“In a kitchen, it can be used with cameras, motion detectors and other sensors to track assets, monitor cleanliness, track temperature or adjust lighting,” says Stewart. “In hospitality, PoE is already used for telephony, access control, IP cameras and other sensors. When you put everything in one platform, the cost to add more applications falls sharply.”

“Using a node spreads the infrastructure cost across many applications, so the cost per application comes down,” he adds. “The payoff comes straight away, but there is also the futureproofing capability it provides. As devices such as lighting systems become more efficient, they can operate with less power, so they come within the capabilities of PoE.”

Futureproofing and cost-efficiency are two key drivers for Young’s backing of PoE, even if its full potential in a new project will not be realised immediately. “It helps with retrofits where there is no electrical cable or where there is limited opportunity to put that cabling in,” says Young. “We are already seeing PoE used for peripheral devices, but in the future it could power the kitchen itself.

“Temperature probes or alarms on walk-in refrigerators fall within the current 90W range of Cat 6 cabling, so we can already use it for data collection and monitoring systems,” he adds. “That is a conversation we are already having with customers.”

Powering the future

For now, PoE does have its limitations. Stewart points out that the current power output is at the limit for installation by someone who is not a certified electrician. Zimmerman notes that distance is another limiting factor. “PoE can only be distributed over the distances that wired ‘BASE-T’ Ethernet supports and is limited by the resistance of the copper cabling,” he says.

“Nominally, this is 100 meters. Going further generally requires either a device to power a second PoE link or proprietary cabling implementations.”

Within those limitations, however, there are few barriers to adoption, whether in kitchens or more widely in the hospitality sector. PoE is easy to deploy and fits into existing wiring infrastructure.

For this reason, Young sees the potential in future to power digital menu boards and POS systems using PoE, and he agrees with Stewart that more devices will eventually be compatible with PoE. “We could soon see more equipment, perhaps lighting systems, powered using PoE,” he says. “There is a trend towards equipment that requires less energy as part of the strong move in the industry towards sustainability.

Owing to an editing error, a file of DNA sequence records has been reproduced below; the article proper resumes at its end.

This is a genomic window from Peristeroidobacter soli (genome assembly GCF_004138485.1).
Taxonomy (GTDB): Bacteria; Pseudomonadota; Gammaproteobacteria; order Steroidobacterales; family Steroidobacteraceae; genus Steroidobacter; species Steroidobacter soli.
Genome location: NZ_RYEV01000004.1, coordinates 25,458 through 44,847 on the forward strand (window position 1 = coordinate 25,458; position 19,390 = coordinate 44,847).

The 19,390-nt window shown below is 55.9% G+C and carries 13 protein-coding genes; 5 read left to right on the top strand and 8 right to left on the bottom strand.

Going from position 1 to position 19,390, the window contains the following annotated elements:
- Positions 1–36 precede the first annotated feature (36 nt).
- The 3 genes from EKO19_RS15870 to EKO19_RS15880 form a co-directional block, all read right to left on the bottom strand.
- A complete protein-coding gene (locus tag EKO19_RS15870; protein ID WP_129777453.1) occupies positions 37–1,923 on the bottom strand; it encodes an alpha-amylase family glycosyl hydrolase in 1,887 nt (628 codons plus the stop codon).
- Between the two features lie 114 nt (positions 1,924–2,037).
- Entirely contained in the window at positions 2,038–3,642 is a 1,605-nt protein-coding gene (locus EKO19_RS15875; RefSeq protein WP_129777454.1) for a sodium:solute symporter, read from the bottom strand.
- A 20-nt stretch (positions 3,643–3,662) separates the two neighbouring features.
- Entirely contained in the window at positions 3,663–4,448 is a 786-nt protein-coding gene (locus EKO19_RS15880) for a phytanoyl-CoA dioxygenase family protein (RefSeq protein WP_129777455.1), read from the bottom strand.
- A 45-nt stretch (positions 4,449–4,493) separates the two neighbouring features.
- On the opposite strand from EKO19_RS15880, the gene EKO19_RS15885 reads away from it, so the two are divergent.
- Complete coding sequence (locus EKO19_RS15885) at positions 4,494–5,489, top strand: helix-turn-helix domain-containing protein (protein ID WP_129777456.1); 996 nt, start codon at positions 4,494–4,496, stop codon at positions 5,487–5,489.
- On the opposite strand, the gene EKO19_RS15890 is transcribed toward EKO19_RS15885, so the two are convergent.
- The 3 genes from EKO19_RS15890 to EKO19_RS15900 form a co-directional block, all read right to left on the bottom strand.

“Cat 5, introduced five years ago, had a 15W maximum, then Cat 6 pushed that up to 90W, which is a huge jump in a short space of time,” he observes. “The technology could improve exponentially in the next few years.”

The slowdown in the foodservice sector caused by the Covid-19 pandemic provides some opportunity for the industry to think about refitting and refurbishing, and PoE could be a big part of that. There is, however, the issue of cost in a low-revenue market, but Young believes seizing the opportunity is too important.

“You have to work within a budget, but it is short-sighted to take out such technology early in a project,” believes Young. “Technology will only make our lives better. So, we always specify Cat 6 and we will, of course, look at it again in the future. In a year or two, we could be talking about Cat 7.

“This is a future-thinking industry and most consultants are futurists,” he continues. “They want to put in the best technology for the client. If we could power the POS system using PoE then we could save them a lot of money. The savings could be huge.”

As foodservice businesses plan for the future and what many term ‘the new normal’, it is important to look beyond existing needs and constraints. As Young reminds us: “You have to remain in a future-focused frame of mind.”

Jim Banks